Balearic Islands reveals sustainable tourism strategy

The Balearic Islands tourist board has revealed details of its sustainable tourism strategy at World Travel Market, London. 

Posidonia

Vice-president of tourism, investigation and innovation for the Balearic Island government, Biel Barceló, was joined by Pilar Carbonell, general director of tourism as well as representatives from Mallorca, Menorca, Ibiza and Formentera – the four islands that make up the Balearic archipelago – to reveal details of the tourist board’s sustainable strategy and outline key tourism focuses for 2018.

From January to September 2017, the Balearic Islands received over 12.2 million overseas visitors, a considerable increase of 6.6% year on year.

The UK accounted for 27.4% of international visitors, up 1.8% year on year. Despite positive consequences, these increases also present a series of social and environmental challenges.

Carbonell outlined details of the sustainable tourism tax which in 2016 and 2017 has raised an estimated €100 million that will be spent on approximately 100 vital tourism initiatives, all aimed at creating a long-term sustainable tourism model for the Balearic Islands.

The four Balearic Islands also outlined their specific tourism focus’:

Mallorca: The Serra de Tramuntana mountain range in Mallorca has been recognised by UNESCO since June 2011. The area spanning over 90km showcases rural Mallorca. Offering a sustainable and year-round attraction that can be explored on foot, by bike or car, the tourist board aims to showcase the Serra de Tramuntana mountain range with a new 360º video transporting visitors to the Mallorca mountains through VR glasses or a mobile phone. The Serra de Tramuntana has recently received an investment of €2.3 million funded by the Sustainable Tourism Tax to improve specific rural pathways, develop an information point network, create an observatory for public usage and develop and manage a renewable energy project using the natural resources available in the Tramuntana mountain range.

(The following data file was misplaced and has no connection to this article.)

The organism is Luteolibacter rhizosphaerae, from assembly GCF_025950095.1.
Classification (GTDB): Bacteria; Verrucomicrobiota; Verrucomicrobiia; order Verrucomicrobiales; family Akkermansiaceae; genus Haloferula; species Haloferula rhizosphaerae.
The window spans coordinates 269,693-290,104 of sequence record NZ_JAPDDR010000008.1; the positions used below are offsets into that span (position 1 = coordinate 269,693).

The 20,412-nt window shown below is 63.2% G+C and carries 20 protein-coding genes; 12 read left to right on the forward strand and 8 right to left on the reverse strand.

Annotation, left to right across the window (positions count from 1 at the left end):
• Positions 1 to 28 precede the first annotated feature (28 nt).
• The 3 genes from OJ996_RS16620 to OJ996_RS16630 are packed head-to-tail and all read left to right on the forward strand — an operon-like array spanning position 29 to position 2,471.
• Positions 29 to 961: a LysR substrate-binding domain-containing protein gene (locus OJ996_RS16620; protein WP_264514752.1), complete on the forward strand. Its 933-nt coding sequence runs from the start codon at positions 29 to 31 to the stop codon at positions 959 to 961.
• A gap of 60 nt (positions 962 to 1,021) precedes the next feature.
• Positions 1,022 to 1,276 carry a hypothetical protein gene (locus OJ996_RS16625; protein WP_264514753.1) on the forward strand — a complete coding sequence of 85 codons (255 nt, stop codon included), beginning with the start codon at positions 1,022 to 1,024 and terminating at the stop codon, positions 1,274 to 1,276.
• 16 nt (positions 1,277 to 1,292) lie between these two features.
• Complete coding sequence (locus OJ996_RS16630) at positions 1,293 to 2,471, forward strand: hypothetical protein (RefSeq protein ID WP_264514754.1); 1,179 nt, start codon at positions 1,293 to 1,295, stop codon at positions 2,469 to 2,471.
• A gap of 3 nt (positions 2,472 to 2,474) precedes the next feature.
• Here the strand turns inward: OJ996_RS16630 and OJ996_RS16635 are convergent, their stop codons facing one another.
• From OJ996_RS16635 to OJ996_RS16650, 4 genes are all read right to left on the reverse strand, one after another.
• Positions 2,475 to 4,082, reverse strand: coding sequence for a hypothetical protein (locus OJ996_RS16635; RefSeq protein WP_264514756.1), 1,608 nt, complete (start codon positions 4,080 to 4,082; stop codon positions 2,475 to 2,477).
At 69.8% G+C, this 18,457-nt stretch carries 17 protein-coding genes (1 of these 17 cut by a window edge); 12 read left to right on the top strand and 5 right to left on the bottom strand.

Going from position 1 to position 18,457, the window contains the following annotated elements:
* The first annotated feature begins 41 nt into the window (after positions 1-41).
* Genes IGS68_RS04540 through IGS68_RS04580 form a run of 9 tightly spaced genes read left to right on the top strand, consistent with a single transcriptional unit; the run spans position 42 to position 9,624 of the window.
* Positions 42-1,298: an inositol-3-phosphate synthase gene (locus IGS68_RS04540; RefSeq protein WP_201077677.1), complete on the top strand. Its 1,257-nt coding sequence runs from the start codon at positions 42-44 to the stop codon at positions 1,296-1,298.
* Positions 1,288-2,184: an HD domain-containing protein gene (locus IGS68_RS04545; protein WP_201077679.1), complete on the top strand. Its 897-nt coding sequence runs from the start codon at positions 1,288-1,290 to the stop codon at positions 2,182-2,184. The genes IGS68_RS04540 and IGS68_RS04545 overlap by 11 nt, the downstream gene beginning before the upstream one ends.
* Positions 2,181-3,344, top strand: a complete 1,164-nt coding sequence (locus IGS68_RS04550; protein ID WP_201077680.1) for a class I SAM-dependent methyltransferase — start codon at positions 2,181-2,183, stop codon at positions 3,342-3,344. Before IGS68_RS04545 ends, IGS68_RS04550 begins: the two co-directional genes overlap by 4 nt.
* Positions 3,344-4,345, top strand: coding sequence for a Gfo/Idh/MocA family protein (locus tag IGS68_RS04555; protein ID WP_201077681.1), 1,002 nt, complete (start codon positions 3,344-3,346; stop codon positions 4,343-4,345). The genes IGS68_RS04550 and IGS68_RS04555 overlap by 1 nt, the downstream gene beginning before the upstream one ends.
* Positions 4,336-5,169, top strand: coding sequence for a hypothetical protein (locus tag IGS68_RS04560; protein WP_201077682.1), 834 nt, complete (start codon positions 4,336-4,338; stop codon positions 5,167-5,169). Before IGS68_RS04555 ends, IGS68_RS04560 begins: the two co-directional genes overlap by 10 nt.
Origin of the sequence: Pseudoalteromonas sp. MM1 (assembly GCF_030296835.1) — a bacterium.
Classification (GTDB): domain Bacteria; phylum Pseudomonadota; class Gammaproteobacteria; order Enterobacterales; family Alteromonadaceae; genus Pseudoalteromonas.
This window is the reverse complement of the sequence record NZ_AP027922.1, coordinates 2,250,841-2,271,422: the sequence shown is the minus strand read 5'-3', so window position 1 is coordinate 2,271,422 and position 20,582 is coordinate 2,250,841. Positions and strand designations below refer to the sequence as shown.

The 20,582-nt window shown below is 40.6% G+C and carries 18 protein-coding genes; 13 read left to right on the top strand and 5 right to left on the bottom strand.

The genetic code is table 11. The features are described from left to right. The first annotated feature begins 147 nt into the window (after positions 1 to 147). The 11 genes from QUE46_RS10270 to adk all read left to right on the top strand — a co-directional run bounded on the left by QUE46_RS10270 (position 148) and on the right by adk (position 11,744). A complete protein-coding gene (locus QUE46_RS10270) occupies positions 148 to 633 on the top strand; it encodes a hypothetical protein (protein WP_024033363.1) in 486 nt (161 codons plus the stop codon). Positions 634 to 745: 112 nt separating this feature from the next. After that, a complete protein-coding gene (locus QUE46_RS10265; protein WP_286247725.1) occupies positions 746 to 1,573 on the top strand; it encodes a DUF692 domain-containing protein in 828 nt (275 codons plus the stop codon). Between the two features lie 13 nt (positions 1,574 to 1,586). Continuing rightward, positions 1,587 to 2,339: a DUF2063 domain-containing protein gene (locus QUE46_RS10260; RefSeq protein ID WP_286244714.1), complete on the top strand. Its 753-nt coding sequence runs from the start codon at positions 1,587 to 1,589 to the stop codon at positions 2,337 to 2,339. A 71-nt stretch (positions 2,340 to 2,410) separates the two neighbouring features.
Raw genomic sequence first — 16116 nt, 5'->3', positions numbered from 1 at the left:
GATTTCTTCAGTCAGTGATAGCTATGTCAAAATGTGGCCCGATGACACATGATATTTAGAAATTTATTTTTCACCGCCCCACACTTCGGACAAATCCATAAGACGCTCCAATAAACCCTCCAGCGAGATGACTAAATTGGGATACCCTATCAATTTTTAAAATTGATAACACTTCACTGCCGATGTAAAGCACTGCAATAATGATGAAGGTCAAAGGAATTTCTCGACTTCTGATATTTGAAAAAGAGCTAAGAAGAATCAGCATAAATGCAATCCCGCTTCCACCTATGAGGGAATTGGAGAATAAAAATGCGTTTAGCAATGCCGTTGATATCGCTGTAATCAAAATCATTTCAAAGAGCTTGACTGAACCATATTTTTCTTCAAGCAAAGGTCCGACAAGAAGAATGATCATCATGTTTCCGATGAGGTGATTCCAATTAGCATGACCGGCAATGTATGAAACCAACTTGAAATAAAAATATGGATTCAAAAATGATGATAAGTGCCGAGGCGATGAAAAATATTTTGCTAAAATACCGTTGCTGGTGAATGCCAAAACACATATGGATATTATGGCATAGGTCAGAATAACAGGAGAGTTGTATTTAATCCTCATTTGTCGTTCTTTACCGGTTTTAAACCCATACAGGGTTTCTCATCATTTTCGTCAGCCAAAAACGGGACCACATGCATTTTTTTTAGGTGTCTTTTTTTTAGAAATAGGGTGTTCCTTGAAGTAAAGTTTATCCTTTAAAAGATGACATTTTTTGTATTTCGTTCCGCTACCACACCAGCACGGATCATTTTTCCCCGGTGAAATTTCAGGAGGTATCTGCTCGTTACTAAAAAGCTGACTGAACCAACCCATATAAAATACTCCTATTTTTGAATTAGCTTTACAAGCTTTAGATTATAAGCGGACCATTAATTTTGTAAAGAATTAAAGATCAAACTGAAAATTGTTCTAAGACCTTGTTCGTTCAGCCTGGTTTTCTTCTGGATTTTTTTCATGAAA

Menorca: Focusing on the ancient pathway ‘Cami de Cavalls’ which encircles the island, Menorca’s tourist board strategy outlines the cultural heritage of this trail which has recently seen a resurgence in usage thanks to upgrades following an investment of €260,000 funded by the Sustainable Tourism Tax. The pathway, which dates back to the sixteenth century and was deemed a ‘royal way’ in 1758 by governor Richard Kane during the first British possession of the island, is arguably one of the best ways to experience many aspects of Menorca including its landscapes, cuisine, culture and history.

Ibiza: Showcasing the more authentic side of the island, Ibiza highlighted its natural parks, including the Ses Salines Natural Park which has recently welcomed investment from the Sustainable Tourist Tax aimed at the long-term protection of this significant nature reserve. The island also outlined its focus on wellness; a growing sector which attracts visitors to the island on a year-round basis.

Formentera: The smallest of the Balearic Islands, Formentera, has launched an initiative aimed at raising funds to conserve the posidonia; a UNESCO recognised oceanic marine plant vital to the local ecosystem. Each of the island’s 76,500,000 square meters of posidonia are available to sponsor and name, for just €1 per square metre. In October 2017, Formentera launched its first ‘Save Posidonia Festival’ to raise awareness of sustainable tourism and the natural environment. The festival welcomed guests from around the world to a series of events and roundtable discussions aimed at generating awareness of the posidonia and establishing important conservation guidelines. The posidonia project has been supported by the Sustainable Tourist Tax with recent investments of approximately €520,000.

Carbonell concluded: “Our tourism strategy is very much focused on growing a sustainable tourism model. Our promotional activities look at generating visitation outside of the main summer season and promoting the more authentic and cultural aspects of the islands. We continue to work on a series of initiatives to preserve the beauty and heritage of our islands and we look forward to warmly welcoming many more British visitors in the forthcoming months.”

 

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